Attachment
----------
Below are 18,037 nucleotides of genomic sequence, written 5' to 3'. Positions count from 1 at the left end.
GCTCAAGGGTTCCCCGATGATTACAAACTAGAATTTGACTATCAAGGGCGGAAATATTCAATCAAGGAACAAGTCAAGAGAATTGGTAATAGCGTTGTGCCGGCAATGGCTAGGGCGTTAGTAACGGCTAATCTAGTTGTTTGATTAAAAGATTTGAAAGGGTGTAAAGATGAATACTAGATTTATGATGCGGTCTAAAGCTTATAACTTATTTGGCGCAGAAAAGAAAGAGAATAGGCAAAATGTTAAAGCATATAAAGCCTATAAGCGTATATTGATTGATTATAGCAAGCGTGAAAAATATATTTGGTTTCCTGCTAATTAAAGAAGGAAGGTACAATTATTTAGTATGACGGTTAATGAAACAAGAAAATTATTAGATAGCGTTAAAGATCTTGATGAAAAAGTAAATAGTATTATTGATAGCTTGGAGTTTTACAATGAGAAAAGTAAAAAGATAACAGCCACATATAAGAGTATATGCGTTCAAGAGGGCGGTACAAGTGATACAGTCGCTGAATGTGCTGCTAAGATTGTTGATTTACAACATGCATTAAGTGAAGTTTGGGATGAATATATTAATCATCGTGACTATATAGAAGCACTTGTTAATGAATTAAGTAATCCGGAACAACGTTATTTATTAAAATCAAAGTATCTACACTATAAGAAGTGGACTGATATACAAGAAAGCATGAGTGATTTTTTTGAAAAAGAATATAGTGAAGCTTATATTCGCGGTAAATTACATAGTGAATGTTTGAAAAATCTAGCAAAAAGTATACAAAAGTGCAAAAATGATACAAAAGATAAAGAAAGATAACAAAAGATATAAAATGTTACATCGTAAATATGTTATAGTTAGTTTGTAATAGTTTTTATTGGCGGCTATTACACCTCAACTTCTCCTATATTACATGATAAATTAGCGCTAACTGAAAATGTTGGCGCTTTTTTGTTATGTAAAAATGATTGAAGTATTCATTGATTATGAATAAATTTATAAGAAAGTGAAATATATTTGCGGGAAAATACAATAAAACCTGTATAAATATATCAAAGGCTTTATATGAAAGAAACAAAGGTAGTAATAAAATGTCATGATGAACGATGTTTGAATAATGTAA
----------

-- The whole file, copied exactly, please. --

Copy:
Below are 18,037 nucleotides of genomic sequence, written 5' to 3'. Positions count from 1 at the left end.
GCTCAAGGGTTCCCCGATGATTACAAACTAGAATTTGACTATCAAGGGCGGAAATATTCAATCAAGGAACAAGTCAAGAGAATTGGTAATAGCGTTGTGCCGGCAATGGCTAGGGCGTTAGTAACGGCTAATCTAGTTGTTTGATTAAAAGATTTGAAAGGGTGTAAAGATGAATACTAGATTTATGATGCGGTCTAAAGCTTATAACTTATTTGGCGCAGAAAAGAAAGAGAATAGGCAAAATGTTAAAGCATATAAAGCCTATAAGCGTATATTGATTGATTATAGCAAGCGTGAAAAATATATTTGGTTTCCTGCTAATTAAAGAAGGAAGGTACAATTATTTAGTATGACGGTTAATGAAACAAGAAAATTATTAGATAGCGTTAAAGATCTTGATGAAAAAGTAAATAGTATTATTGATAGCTTGGAGTTTTACAATGAGAAAAGTAAAAAGATAACAGCCACATATAAGAGTATATGCGTTCAAGAGGGCGGTACAAGTGATACAGTCGCTGAATGTGCTGCTAAGATTGTTGATTTACAACATGCATTAAGTGAAGTTTGGGATGAATATATTAATCATCGTGACTATATAGAAGCACTTGTTAATGAATTAAGTAATCCGGAACAACGTTATTTATTAAAATCAAAGTATCTACACTATAAGAAGTGGACTGATATACAAGAAAGCATGAGTGATTTTTTTGAAAAAGAATATAGTGAAGCTTATATTCGCGGTAAATTACATAGTGAATGTTTGAAAAATCTAGCAAAAAGTATACAAAAGTGCAAAAATGATACAAAAGATAAAGAAAGATAACAAAAGATATAAAATGTTACATCGTAAATATGTTATAGTTAGTTTGTAATAGTTTTTATTGGCGGCTATTACACCTCAACTTCTCCTATATTACATGATAAATTAGCGCTAACTGAAAATGTTGGCGCTTTTTTGTTATGTAAAAATGATTGAAGTATTCATTGATTATGAATAAATTTATAAGAAAGTGAAATATATTTGCGGGAAAATACAATAAAACCTGTATAAATATATCAAAGGCTTTATATGAAAGAAACAAAGGTAGTAATAAAATGTCATGATGAACGATGTTTGAATAATGTAA